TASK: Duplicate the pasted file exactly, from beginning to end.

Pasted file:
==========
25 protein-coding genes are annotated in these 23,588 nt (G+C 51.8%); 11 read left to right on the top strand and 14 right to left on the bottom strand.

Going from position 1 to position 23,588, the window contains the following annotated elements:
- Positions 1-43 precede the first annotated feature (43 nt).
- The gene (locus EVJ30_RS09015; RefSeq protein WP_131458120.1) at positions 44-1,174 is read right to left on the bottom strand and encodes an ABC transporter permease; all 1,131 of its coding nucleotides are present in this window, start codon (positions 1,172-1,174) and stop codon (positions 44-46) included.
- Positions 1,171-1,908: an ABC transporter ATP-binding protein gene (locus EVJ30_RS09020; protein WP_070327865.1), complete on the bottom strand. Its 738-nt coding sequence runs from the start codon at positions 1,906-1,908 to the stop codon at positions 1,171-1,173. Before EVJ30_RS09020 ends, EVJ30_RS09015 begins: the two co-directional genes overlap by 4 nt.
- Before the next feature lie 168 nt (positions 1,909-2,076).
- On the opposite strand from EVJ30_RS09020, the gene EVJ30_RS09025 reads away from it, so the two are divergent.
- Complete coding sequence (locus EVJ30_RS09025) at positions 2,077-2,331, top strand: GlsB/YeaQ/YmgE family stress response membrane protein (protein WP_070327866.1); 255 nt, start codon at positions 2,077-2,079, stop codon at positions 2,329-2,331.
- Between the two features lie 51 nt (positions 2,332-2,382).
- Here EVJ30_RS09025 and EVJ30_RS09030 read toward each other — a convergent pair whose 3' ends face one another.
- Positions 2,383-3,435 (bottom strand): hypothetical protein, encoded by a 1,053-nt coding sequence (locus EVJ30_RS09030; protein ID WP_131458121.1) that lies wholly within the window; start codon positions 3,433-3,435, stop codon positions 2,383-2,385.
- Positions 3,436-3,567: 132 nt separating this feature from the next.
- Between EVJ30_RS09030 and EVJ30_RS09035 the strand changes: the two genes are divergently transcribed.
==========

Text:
25 protein-coding genes are annotated in these 23,588 nt (G+C 51.8%); 11 read left to right on the top strand and 14 right to left on the bottom strand.

Going from position 1 to position 23,588, the window contains the following annotated elements:
- Positions 1-43 precede the first annotated feature (43 nt).
- The gene (locus EVJ30_RS09015; RefSeq protein WP_131458120.1) at positions 44-1,174 is read right to left on the bottom strand and encodes an ABC transporter permease; all 1,131 of its coding nucleotides are present in this window, start codon (positions 1,172-1,174) and stop codon (positions 44-46) included.
- Positions 1,171-1,908: an ABC transporter ATP-binding protein gene (locus EVJ30_RS09020; protein WP_070327865.1), complete on the bottom strand. Its 738-nt coding sequence runs from the start codon at positions 1,906-1,908 to the stop codon at positions 1,171-1,173. Before EVJ30_RS09020 ends, EVJ30_RS09015 begins: the two co-directional genes overlap by 4 nt.
- Before the next feature lie 168 nt (positions 1,909-2,076).
- On the opposite strand from EVJ30_RS09020, the gene EVJ30_RS09025 reads away from it, so the two are divergent.
- Complete coding sequence (locus EVJ30_RS09025) at positions 2,077-2,331, top strand: GlsB/YeaQ/YmgE family stress response membrane protein (protein WP_070327866.1); 255 nt, start codon at positions 2,077-2,079, stop codon at positions 2,329-2,331.
- Between the two features lie 51 nt (positions 2,332-2,382).
- Here EVJ30_RS09025 and EVJ30_RS09030 read toward each other — a convergent pair whose 3' ends face one another.
- Positions 2,383-3,435 (bottom strand): hypothetical protein, encoded by a 1,053-nt coding sequence (locus EVJ30_RS09030; protein ID WP_131458121.1) that lies wholly within the window; start codon positions 3,433-3,435, stop codon positions 2,383-2,385.
- Positions 3,436-3,567: 132 nt separating this feature from the next.
- Between EVJ30_RS09030 and EVJ30_RS09035 the strand changes: the two genes are divergently transcribed.